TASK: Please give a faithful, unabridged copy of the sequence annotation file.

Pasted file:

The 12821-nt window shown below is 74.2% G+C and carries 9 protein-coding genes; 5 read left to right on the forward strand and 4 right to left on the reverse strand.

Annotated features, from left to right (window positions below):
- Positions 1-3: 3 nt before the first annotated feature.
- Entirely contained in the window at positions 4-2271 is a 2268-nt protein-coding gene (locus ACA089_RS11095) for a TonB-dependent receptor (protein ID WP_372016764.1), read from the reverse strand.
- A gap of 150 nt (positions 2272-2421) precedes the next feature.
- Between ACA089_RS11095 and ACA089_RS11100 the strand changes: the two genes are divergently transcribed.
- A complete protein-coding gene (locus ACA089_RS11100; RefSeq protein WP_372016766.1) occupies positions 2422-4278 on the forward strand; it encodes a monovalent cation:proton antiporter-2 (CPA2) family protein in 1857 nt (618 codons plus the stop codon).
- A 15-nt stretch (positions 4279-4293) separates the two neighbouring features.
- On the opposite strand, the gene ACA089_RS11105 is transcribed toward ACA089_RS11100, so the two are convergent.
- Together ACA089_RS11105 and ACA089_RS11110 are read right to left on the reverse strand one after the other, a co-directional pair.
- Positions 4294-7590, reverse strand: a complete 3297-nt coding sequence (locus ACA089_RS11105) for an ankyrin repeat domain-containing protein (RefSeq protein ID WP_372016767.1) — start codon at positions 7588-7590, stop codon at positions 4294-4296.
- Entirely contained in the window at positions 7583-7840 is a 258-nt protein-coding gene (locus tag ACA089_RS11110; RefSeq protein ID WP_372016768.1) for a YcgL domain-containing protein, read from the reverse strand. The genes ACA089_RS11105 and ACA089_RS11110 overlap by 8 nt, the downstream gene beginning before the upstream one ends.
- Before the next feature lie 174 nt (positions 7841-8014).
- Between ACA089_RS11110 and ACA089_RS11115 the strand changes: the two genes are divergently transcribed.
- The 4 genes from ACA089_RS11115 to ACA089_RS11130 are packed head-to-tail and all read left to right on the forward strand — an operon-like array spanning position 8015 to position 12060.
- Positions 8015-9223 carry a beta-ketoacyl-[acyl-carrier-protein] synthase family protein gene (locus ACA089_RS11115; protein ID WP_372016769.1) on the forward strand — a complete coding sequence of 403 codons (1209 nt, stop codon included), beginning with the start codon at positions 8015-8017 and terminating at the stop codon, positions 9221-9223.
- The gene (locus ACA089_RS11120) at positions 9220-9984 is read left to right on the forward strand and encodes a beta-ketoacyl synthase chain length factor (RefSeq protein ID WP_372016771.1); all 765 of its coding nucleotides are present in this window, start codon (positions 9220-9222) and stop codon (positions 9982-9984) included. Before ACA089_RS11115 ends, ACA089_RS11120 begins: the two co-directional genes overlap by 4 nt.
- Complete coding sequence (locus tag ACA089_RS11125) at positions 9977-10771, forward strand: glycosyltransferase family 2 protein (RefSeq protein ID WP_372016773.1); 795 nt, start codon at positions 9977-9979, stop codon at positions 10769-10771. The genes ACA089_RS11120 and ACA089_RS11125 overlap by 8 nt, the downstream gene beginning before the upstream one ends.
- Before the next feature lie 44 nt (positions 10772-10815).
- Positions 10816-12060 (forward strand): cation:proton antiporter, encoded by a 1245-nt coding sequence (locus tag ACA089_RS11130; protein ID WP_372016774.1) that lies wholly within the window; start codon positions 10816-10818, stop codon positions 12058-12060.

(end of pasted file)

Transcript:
The 12821-nt window shown below is 74.2% G+C and carries 9 protein-coding genes; 5 read left to right on the forward strand and 4 right to left on the reverse strand.

Annotated features, from left to right (window positions below):
- Positions 1-3: 3 nt before the first annotated feature.
- Entirely contained in the window at positions 4-2271 is a 2268-nt protein-coding gene (locus ACA089_RS11095) for a TonB-dependent receptor (protein ID WP_372016764.1), read from the reverse strand.
- A gap of 150 nt (positions 2272-2421) precedes the next feature.
- Between ACA089_RS11095 and ACA089_RS11100 the strand changes: the two genes are divergently transcribed.
- A complete protein-coding gene (locus ACA089_RS11100; RefSeq protein WP_372016766.1) occupies positions 2422-4278 on the forward strand; it encodes a monovalent cation:proton antiporter-2 (CPA2) family protein in 1857 nt (618 codons plus the stop codon).
- A 15-nt stretch (positions 4279-4293) separates the two neighbouring features.
- On the opposite strand, the gene ACA089_RS11105 is transcribed toward ACA089_RS11100, so the two are convergent.
- Together ACA089_RS11105 and ACA089_RS11110 are read right to left on the reverse strand one after the other, a co-directional pair.
- Positions 4294-7590, reverse strand: a complete 3297-nt coding sequence (locus ACA089_RS11105) for an ankyrin repeat domain-containing protein (RefSeq protein ID WP_372016767.1) — start codon at positions 7588-7590, stop codon at positions 4294-4296.
- Entirely contained in the window at positions 7583-7840 is a 258-nt protein-coding gene (locus tag ACA089_RS11110; RefSeq protein ID WP_372016768.1) for a YcgL domain-containing protein, read from the reverse strand. The genes ACA089_RS11105 and ACA089_RS11110 overlap by 8 nt, the downstream gene beginning before the upstream one ends.
- Before the next feature lie 174 nt (positions 7841-8014).
- Between ACA089_RS11110 and ACA089_RS11115 the strand changes: the two genes are divergently transcribed.
- The 4 genes from ACA089_RS11115 to ACA089_RS11130 are packed head-to-tail and all read left to right on the forward strand — an operon-like array spanning position 8015 to position 12060.
- Positions 8015-9223 carry a beta-ketoacyl-[acyl-carrier-protein] synthase family protein gene (locus ACA089_RS11115; protein ID WP_372016769.1) on the forward strand — a complete coding sequence of 403 codons (1209 nt, stop codon included), beginning with the start codon at positions 8015-8017 and terminating at the stop codon, positions 9221-9223.
- The gene (locus ACA089_RS11120) at positions 9220-9984 is read left to right on the forward strand and encodes a beta-ketoacyl synthase chain length factor (RefSeq protein ID WP_372016771.1); all 765 of its coding nucleotides are present in this window, start codon (positions 9220-9222) and stop codon (positions 9982-9984) included. Before ACA089_RS11115 ends, ACA089_RS11120 begins: the two co-directional genes overlap by 4 nt.
- Complete coding sequence (locus tag ACA089_RS11125) at positions 9977-10771, forward strand: glycosyltransferase family 2 protein (RefSeq protein ID WP_372016773.1); 795 nt, start codon at positions 9977-9979, stop codon at positions 10769-10771. The genes ACA089_RS11120 and ACA089_RS11125 overlap by 8 nt, the downstream gene beginning before the upstream one ends.
- Before the next feature lie 44 nt (positions 10772-10815).
- Positions 10816-12060 (forward strand): cation:proton antiporter, encoded by a 1245-nt coding sequence (locus tag ACA089_RS11130; protein ID WP_372016774.1) that lies wholly within the window; start codon positions 10816-10818, stop codon positions 12058-12060.